The Youth Advocates of Sitka provide a range of mental health services to young people. They say their services are aimed at a large, and often hidden, need on the island. This spring, the organization moved into a newly renovated building on the Sheldon Jackson campus, and KCAW’s Rachel Waldholz visited to bring us this report.
It’s cooking night at the Family Resource Center, on the Sheldon Jackson Campus. Five kids are putting together a stirfry dinner, coaxed along by five staff members. In between shifts at the stove, kids retreat to the center’s couches, where several iPads wait.
Cooking night is one of the many programs offered by the Youth Advocates of Sitka. The nonprofit was founded in 1975 to provide mental health services to the island’s young people, but it has kept a relatively low profile, and after 37 years, many Sitkans don’t know much about it.
If they do, it’s often through the organization’s presence in schools. But the organization has a much broader mission. It seeks to be a resource for kids coping with everything from trauma to trouble at school, from a death in the family to homelessness.
“We’re here to provide support to the youth,” said Annette Becker, the executive director. “So that they can function successfully, so that they can stay in their homes, they can stay in the community, so that they don’t have to transition out of the community.”
In March, the organization moved into the newly renovated Armstrong Building, on the Sheldon Jackson Campus. The building houses three separate programs: there’s the community mental health program, which offers kids individual and family therapy and fields staff in the schools. There’s a therapeutic foster care program. And there’s a transitional living program for homelss youth. YAS also runs the Hanson House, a residential treatment center for kids dealing with emotional and behavioral issues.
“The great thing about YAS is we do have really wraparound services,” said Jennifer Mclaughlin, a case manager and skills trainer at YAS. “We might get a client when they’re in 5th grade, in community mental health, and then as they get older, they may need more help, and go into say the Hanson House, and then when they complete that, they may go into therapeutic foster care or the transitional living program, so we can support them through all of their childhood and teenage years.”
“I think that it provides a kind of support for kids,” Mclaughlin said. “If you don’t get healthy boundaries and good relationships with adults in your personal life, it’s really life changing for kids to be able to form those kinds of relationships in these kind of settings, and learn to trust adults.”
Kalina, 21, has been in the Transitional Living Program since December. The program targets young people between 16 and 21, who, for whatever reason, can’t live at home.
“I love Jennifer,” Kalina said. “She helps me use the fax machine when I can’t figure it out, and how to fill out forms. She gives me little questions that make me second guess everything that I’m thinking, and it kind of keeps me on my toes, and I didn’t have that before.”
“Part of the reason I joined [the Transitional Living Program] was to gain my independence and get a feel for how it would be to live on my own, and get some help for some things I was dealing with in my personal life,” Kalina said.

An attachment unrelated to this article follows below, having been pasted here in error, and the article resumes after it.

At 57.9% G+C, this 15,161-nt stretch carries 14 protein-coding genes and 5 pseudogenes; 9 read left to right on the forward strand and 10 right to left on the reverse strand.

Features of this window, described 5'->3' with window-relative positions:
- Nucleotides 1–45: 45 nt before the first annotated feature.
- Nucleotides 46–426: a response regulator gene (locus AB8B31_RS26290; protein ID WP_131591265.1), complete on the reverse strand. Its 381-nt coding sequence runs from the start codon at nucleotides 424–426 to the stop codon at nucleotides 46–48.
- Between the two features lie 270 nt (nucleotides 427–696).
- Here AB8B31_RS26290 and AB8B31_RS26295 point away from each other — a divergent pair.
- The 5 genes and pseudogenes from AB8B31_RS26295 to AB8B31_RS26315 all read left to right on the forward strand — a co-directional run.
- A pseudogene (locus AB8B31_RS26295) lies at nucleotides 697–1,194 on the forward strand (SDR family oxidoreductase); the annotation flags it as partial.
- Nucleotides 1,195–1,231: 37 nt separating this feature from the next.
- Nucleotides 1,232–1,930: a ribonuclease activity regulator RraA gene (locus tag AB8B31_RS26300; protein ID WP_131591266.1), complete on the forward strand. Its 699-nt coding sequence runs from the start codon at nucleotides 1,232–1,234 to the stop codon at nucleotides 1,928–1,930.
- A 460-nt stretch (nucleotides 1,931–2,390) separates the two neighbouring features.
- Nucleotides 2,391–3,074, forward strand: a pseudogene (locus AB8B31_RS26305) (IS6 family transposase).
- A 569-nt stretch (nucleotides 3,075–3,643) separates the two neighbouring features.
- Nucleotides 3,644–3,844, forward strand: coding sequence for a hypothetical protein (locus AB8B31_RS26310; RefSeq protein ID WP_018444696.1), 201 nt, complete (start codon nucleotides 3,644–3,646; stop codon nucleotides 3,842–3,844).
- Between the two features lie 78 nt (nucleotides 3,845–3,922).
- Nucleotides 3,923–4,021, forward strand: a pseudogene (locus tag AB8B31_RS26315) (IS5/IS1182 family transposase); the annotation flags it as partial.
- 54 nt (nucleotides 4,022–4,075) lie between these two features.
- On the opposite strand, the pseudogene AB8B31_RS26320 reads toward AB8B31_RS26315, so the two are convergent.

The staff at YAS worked with Kalina on budgeting and meal planning, and helped her apply for jobs. She now works full time, and hopes to move into her own place sometime this fall.
Most of the kids at cooking night are residents at the Hanson House, which takes in youth from all over the state who are dealing with everything from substance abuse to violence at home to emotional issues.
One resident came to the Hanson House from Anchorage.
“I kind of had a substance abuse with alcohol,” she said. “I’ve been drinking since I was 15, and I’m 18 now. I felt like I wanted it to come to an end. I was in jail in Anchorage and I decided to come to the Hanson House.”
The house serves kids age 10-18, offering therapy and skills training — cooking night is one piece of that. Kids attend local schools and are part of community programs like the Fine Arts Camp.
“I don’t know, I never thought of a treatment place to be like this,” said the resident. “It’s like a regular home, and you can apply for jobs and stuff, and I just find it really nice to actually be here.”
In the last eighteen months, YAS has worked with over 150 young people in all of its programs. According to its own statistics, about a third of their clients were dealing with substance abuse, over half were experiencing depression and three-quaterts were coping with anxiety. A vast majority had dealt with some major trauma.
For Becker and Clinical Director Libby Stortz, the idea at the heart of the organization’s work is to help kids find different ways to express the emotions they’re coping with.
“They’re all amazing,” said Becker. “They all have great strenghts, and sometimes because their behaviors are challenging for adults or others in the community –”
“It’s hard for people to realize that underneath those challenging behaviors, there’s a terrific kid who’s trying to grow up and do a good job of being a person in the world, and in themselves,” Stortz said.
And at least one 18-year-old resident of the Hanson House said he hoped YAS could help him find a new path.
“I became an uncle yesterday. It puts a weird feel on life. I have to get used to it,” he said. “I’m not really a good role model as of now, but I’m getting there.”